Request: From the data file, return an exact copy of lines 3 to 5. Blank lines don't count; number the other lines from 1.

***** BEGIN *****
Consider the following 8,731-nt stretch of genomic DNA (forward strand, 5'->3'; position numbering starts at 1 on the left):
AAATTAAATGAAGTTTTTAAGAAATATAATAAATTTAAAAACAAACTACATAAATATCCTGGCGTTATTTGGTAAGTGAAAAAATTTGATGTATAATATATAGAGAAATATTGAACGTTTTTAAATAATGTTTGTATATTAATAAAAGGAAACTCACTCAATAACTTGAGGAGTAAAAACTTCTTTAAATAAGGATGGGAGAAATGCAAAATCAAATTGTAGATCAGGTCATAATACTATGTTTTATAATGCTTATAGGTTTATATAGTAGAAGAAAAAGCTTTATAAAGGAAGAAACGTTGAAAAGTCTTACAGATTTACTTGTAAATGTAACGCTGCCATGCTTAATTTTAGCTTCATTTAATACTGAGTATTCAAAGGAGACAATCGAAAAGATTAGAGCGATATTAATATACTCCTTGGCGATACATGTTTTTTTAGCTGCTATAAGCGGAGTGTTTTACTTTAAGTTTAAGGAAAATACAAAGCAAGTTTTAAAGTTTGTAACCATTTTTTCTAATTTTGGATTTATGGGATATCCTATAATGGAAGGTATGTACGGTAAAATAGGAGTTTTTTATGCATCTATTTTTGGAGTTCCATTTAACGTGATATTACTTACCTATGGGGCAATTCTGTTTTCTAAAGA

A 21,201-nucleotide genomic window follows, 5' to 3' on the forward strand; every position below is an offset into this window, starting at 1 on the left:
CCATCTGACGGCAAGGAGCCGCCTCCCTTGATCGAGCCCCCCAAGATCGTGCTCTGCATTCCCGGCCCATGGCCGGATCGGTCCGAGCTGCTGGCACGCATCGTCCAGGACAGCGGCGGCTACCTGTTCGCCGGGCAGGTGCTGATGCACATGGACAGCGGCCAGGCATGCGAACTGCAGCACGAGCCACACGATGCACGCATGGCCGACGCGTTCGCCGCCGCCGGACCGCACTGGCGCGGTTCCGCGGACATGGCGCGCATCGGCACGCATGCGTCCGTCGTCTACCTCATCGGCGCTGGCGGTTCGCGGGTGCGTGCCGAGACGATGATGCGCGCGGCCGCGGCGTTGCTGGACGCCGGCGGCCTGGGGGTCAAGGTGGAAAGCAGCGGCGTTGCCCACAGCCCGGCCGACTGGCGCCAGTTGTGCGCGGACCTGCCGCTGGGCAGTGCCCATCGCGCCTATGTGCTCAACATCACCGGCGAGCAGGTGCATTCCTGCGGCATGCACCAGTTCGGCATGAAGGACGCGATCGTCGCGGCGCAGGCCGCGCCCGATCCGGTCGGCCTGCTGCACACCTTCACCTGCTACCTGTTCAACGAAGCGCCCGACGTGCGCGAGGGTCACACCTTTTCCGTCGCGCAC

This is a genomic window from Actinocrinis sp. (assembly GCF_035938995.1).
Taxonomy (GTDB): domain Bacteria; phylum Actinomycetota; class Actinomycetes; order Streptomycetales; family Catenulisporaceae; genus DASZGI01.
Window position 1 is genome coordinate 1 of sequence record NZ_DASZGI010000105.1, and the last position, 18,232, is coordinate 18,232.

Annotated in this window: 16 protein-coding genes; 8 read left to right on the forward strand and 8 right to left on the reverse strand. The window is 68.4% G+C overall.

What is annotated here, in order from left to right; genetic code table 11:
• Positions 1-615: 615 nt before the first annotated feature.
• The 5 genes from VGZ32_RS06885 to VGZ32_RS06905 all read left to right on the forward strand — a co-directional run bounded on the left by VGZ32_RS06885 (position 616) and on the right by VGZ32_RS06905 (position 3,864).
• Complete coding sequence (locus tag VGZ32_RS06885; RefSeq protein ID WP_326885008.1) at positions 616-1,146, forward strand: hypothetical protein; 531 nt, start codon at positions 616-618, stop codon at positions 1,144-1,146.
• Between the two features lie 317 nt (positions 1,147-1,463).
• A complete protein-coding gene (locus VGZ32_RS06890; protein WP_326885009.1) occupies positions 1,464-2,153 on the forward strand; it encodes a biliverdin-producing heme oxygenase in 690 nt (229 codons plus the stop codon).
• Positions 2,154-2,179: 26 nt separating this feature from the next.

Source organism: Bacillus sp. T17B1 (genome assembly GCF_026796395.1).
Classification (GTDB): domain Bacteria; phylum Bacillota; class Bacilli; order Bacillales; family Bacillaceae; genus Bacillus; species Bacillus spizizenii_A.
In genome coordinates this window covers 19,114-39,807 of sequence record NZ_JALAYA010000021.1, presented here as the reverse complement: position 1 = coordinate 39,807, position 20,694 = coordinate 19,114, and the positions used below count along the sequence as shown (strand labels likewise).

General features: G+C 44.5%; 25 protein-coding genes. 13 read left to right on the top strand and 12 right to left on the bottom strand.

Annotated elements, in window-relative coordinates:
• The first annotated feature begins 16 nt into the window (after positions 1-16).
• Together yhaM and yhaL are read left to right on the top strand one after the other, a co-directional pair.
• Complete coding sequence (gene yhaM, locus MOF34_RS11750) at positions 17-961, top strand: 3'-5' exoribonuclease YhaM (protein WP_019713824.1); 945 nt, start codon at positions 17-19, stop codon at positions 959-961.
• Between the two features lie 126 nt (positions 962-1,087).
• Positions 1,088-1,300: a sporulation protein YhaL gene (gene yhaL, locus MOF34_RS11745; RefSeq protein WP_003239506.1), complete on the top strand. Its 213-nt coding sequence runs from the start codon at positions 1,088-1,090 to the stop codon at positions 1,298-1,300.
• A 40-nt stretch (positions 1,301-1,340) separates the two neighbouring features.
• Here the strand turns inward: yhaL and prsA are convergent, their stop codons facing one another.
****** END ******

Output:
A 21,201-nucleotide genomic window follows, 5' to 3' on the forward strand; every position below is an offset into this window, starting at 1 on the left:
CCATCTGACGGCAAGGAGCCGCCTCCCTTGATCGAGCCCCCCAAGATCGTGCTCTGCATTCCCGGCCCATGGCCGGATCGGTCCGAGCTGCTGGCACGCATCGTCCAGGACAGCGGCGGCTACCTGTTCGCCGGGCAGGTGCTGATGCACATGGACAGCGGCCAGGCATGCGAACTGCAGCACGAGCCACACGATGCACGCATGGCCGACGCGTTCGCCGCCGCCGGACCGCACTGGCGCGGTTCCGCGGACATGGCGCGCATCGGCACGCATGCGTCCGTCGTCTACCTCATCGGCGCTGGCGGTTCGCGGGTGCGTGCCGAGACGATGATGCGCGCGGCCGCGGCGTTGCTGGACGCCGGCGGCCTGGGGGTCAAGGTGGAAAGCAGCGGCGTTGCCCACAGCCCGGCCGACTGGCGCCAGTTGTGCGCGGACCTGCCGCTGGGCAGTGCCCATCGCGCCTATGTGCTCAACATCACCGGCGAGCAGGTGCATTCCTGCGGCATGCACCAGTTCGGCATGAAGGACGCGATCGTCGCGGCGCAGGCCGCGCCCGATCCGGTCGGCCTGCTGCACACCTTCACCTGCTACCTGTTCAACGAAGCGCCCGACGTGCGCGAGGGTCACACCTTTTCCGTCGCGCAC

This is a genomic window from Actinocrinis sp. (assembly GCF_035938995.1).